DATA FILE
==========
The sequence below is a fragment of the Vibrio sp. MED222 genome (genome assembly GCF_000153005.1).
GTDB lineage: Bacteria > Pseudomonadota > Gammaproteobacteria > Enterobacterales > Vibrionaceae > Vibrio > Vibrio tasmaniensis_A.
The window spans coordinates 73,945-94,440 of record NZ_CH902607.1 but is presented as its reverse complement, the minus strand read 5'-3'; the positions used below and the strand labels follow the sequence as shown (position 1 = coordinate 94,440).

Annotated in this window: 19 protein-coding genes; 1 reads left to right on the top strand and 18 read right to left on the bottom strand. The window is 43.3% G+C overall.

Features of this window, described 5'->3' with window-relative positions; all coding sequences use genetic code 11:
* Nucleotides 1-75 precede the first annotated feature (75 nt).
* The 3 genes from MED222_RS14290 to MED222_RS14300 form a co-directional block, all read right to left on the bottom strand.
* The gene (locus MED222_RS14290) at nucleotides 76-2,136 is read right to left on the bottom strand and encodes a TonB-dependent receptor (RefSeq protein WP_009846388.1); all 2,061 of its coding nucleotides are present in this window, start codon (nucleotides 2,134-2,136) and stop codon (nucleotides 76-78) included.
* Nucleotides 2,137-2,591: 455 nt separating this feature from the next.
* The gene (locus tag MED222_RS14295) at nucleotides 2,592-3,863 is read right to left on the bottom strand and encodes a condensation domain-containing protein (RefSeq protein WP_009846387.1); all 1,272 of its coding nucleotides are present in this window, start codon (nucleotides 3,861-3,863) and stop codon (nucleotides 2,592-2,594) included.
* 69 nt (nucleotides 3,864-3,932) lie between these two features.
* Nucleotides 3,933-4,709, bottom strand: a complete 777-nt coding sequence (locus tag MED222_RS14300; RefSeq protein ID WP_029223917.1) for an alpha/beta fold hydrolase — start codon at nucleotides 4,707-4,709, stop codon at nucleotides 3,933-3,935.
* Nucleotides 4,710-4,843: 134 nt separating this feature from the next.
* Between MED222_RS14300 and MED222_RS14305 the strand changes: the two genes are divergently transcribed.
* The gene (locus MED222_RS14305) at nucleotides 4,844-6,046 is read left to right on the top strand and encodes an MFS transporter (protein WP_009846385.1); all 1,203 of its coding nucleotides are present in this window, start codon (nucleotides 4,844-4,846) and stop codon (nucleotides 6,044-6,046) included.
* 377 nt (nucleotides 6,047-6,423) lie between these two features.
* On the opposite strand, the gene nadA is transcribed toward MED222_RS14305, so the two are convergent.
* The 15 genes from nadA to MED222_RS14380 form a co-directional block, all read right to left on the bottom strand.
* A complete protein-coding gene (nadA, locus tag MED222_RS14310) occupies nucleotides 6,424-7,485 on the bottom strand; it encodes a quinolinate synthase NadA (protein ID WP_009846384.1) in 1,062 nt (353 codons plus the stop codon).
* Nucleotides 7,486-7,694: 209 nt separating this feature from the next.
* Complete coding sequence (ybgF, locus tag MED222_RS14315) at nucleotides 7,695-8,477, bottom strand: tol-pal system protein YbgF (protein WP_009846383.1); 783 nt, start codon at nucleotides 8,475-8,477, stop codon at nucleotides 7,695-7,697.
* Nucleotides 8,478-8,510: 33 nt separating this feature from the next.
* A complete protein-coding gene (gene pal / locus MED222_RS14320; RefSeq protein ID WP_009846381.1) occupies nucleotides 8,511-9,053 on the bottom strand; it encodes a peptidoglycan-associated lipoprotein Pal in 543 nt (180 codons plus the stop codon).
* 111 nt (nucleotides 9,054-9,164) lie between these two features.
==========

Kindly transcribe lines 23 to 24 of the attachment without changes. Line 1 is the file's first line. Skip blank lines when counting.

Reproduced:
* A complete protein-coding gene (gene pal / locus MED222_RS14320; RefSeq protein ID WP_009846381.1) occupies nucleotides 8,511-9,053 on the bottom strand; it encodes a peptidoglycan-associated lipoprotein Pal in 543 nt (180 codons plus the stop codon).
* 111 nt (nucleotides 9,054-9,164) lie between these two features.